Don’t get me wrong, the book had a very good message but there’s a way to be less ham fisted about it.  Also, I don’t think a teenager is going to become the random school sex guru like Lacey it just felt bizarre and off putting.

I am donating this book to my local library.  I have mixed feelings about it.  On one hand, I am glad that this book is getting out there to a very conservative audience.  On the other hand, I feel bad for the person reading this bland book.  Other than the decent message, there’s nothing appealing about this one.  I could rant about it more, but I really don’t feel like it.

Overall Rating: I’m giving it a D.  The message is good, the rest of it sucked.

I Hate Everyone: Side Effects May Vary by Julie Murphy

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When sixteen-year-old Alice is diagnosed with leukemia, she vows to spend her final months righting wrongs. So she convinces her best friend, Harvey, to help her with a crazy bucket list that’s as much about revenge as it is about hope.

But just when Alice’s scores are settled, she goes into remission, and now she must face the consequences of all she’s said and done.

Source: GoodReads

I DNF’d this one at about 146 pages.  I know a lot of people really like Julie Murphy and I did sort of enjoy the Netflix version of Dumplin BUT I have to say I haven’t been that impressed with the books I read. Dumplin was middle of the road for me and I really didn’t care for Ramona Blue, still the premises of this book interested me enough where I wanted to give it a try.

Why did I DNF.

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It’s simple I hated the MC.  To be fair, I don’t think Murphy wanted you to like Alice.  She is suppose to be this bitter character.  And she does do a fairly good job depicting her, it’s just that there’s nothing redeemable about Alice and I couldn’t really feel sympathy for her despite the fact she’s dealing with a lot of shit.

Harvey (the male MC) is just if not more unrelatable  than Alice.  Honestly, I thought he was even more so.  With the Alice character I got her motive for her being the way she is.  With Harvey, I don’t know why he was such a doormat.  I get that he liked Alice, but come on…this girl was just mean.  Sick or not.  And the fact that she would randomly drop him like a hot potato…

Ugh.

I just couldn’t.  I mean, I’m sure there were some interesting things there but after 140 the book was going  no where except that I hated everyone.  So DNF….

2019 Preview: Yes, I Already Have Preorders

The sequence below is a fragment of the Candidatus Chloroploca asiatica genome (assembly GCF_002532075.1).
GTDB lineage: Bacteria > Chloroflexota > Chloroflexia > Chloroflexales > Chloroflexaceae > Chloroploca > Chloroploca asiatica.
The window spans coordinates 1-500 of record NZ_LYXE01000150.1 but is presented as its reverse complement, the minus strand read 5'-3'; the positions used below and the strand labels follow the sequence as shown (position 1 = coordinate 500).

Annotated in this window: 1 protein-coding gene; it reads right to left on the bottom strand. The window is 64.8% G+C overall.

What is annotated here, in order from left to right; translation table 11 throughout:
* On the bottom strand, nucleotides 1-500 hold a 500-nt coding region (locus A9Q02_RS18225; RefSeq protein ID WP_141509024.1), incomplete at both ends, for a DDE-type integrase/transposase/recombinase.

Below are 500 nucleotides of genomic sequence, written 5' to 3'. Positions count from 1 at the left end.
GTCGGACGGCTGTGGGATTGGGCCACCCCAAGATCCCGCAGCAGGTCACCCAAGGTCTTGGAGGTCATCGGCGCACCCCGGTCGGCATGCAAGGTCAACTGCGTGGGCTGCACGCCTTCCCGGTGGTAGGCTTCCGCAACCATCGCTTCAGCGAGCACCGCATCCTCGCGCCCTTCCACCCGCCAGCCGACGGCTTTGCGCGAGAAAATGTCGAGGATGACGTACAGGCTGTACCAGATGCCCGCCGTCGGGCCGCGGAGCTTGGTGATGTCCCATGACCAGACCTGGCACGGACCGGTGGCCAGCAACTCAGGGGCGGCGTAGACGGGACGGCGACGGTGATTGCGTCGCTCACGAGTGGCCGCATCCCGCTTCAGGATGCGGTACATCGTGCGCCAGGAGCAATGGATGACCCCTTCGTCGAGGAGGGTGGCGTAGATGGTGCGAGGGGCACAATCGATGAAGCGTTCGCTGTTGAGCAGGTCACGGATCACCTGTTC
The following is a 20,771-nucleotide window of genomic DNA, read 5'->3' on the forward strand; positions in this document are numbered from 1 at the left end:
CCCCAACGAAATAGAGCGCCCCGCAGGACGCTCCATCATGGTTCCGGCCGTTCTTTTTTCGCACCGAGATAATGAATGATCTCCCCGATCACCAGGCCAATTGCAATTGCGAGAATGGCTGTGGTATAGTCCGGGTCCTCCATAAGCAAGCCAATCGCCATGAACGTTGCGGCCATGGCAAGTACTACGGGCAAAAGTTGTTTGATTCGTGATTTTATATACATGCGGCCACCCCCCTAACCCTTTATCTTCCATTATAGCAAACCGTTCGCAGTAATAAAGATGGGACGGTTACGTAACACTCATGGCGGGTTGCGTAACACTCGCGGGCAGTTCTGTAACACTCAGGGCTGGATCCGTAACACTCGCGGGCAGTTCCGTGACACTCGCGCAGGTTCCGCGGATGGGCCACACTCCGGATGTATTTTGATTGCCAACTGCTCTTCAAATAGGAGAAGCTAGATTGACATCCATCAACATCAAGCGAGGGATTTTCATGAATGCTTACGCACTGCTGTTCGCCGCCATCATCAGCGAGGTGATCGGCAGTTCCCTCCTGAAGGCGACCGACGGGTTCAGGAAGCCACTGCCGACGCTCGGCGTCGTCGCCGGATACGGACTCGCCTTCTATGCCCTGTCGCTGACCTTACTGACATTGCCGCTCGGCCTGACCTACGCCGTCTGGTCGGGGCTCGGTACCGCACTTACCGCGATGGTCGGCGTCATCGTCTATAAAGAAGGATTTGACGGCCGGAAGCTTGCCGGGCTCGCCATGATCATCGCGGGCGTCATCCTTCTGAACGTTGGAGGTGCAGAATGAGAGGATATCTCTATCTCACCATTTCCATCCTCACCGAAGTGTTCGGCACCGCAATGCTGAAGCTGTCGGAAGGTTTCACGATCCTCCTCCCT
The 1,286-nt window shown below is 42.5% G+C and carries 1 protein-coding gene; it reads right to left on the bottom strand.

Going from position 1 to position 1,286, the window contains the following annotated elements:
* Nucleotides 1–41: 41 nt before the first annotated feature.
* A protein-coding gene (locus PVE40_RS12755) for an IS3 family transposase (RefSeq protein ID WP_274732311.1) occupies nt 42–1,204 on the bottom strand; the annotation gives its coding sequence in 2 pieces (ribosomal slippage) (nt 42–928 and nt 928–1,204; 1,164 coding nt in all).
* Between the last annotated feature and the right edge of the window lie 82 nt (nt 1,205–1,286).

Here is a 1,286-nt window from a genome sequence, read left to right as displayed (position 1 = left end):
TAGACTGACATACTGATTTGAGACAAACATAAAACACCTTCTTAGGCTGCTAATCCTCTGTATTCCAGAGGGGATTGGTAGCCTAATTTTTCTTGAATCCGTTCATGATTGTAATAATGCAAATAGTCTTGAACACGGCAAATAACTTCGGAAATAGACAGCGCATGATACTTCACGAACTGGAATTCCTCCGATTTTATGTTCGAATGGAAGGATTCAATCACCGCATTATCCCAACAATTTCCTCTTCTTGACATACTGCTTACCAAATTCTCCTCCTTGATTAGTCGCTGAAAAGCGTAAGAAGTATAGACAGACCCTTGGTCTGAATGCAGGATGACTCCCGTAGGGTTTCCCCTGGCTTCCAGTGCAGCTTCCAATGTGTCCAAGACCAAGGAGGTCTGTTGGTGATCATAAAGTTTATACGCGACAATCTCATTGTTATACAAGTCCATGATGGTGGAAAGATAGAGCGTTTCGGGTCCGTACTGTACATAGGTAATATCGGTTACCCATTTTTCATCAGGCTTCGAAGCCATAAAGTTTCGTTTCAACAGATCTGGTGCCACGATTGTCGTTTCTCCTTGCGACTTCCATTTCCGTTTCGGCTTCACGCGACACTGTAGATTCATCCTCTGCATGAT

It’s almost 2019 and one thing I like to do on this blog is do a feature regarding some of next year’s releases.  There’s no guarantee that any of these books will be reviewed here at some point, but probably some of them will.  Regardless, here are some books that are being released next year that have piqued my interest:

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Award-winning author Sonali Dev launches a new series about the Rajes, an immigrant Indian family descended from royalty, who have built their lives in San Francisco…

It is a truth universally acknowledged that only in an overachieving Indian American family can a genius daughter be considered a black sheep.

Dr. Trisha Raje is San Francisco’s most acclaimed neurosurgeon. But that’s not enough for the Rajes, her influential immigrant family who’s achieved power by making its own non-negotiable rules:

·       Never trust an outsider

·       Never do anything to jeopardize your brother’s political aspirations

·       And never, ever, defy your family

Trisha is guilty of breaking all three rules. But now she has a chance to redeem herself. So long as she doesn’t repeat old mistakes.

Up-and-coming chef DJ Caine has known people like Trisha before, people who judge him by his rough beginnings and place pedigree above character. He needs the lucrative job the Rajes offer, but he values his pride too much to indulge Trisha’s arrogance. And then he discovers that she’s the only surgeon who can save his sister’s life.

As the two clash, their assumptions crumble like the spun sugar on one of DJ’s stunning desserts. But before a future can be savored there’s a past to be reckoned with…

A family trying to build home in a new land.

A man who has never felt at home anywhere.

And a choice to be made between the two.

Source: GoodReads

Pride and Prejudice, royalty, possible cooking, and India.  Check, check, check.  I know it’s not YA but I really do like Dev’s books.

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After an awkward first encounter, Birdie and Daniel are forced to work together in a Seattle hotel where a famous author leads a mysterious and secluded life in this romantic contemporary novel from the author of Alex, Approximately.

Mystery-book aficionado Birdie Lindberg has an overactive imagination. Raised in isolation and homeschooled by strict grandparents, she’s cultivated a whimsical fantasy life in which she plays the heroic detective and every stranger is a suspect. But her solitary world expands when she takes a job the summer before college, working the graveyard shift at a historic Seattle hotel.

In her new job, Birdie hopes to blossom from introverted dreamer to brave pioneer, and gregarious Daniel Aoki volunteers to be her guide. The hotel’s charismatic young van driver shares the same nocturnal shift and patronizes the waterfront Moonlight Diner where she waits for the early morning ferry after work. Daniel also shares her appetite for intrigue, and he’s stumbled upon a real-life mystery: a famous reclusive writer—never before seen in public—might be secretly meeting someone at the hotel.